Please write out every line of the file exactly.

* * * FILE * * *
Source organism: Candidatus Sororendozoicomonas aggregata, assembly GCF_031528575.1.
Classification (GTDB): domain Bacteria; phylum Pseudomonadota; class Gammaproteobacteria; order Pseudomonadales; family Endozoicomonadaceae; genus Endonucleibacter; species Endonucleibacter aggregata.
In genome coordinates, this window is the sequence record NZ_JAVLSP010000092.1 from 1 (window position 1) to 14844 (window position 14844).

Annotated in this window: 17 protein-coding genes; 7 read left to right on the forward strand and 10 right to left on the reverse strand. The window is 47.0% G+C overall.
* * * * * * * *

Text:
Source organism: Candidatus Sororendozoicomonas aggregata, assembly GCF_031528575.1.
Classification (GTDB): domain Bacteria; phylum Pseudomonadota; class Gammaproteobacteria; order Pseudomonadales; family Endozoicomonadaceae; genus Endonucleibacter; species Endonucleibacter aggregata.
In genome coordinates, this window is the sequence record NZ_JAVLSP010000092.1 from 1 (window position 1) to 14844 (window position 14844).

Annotated in this window: 17 protein-coding genes; 7 read left to right on the forward strand and 10 right to left on the reverse strand. The window is 47.0% G+C overall.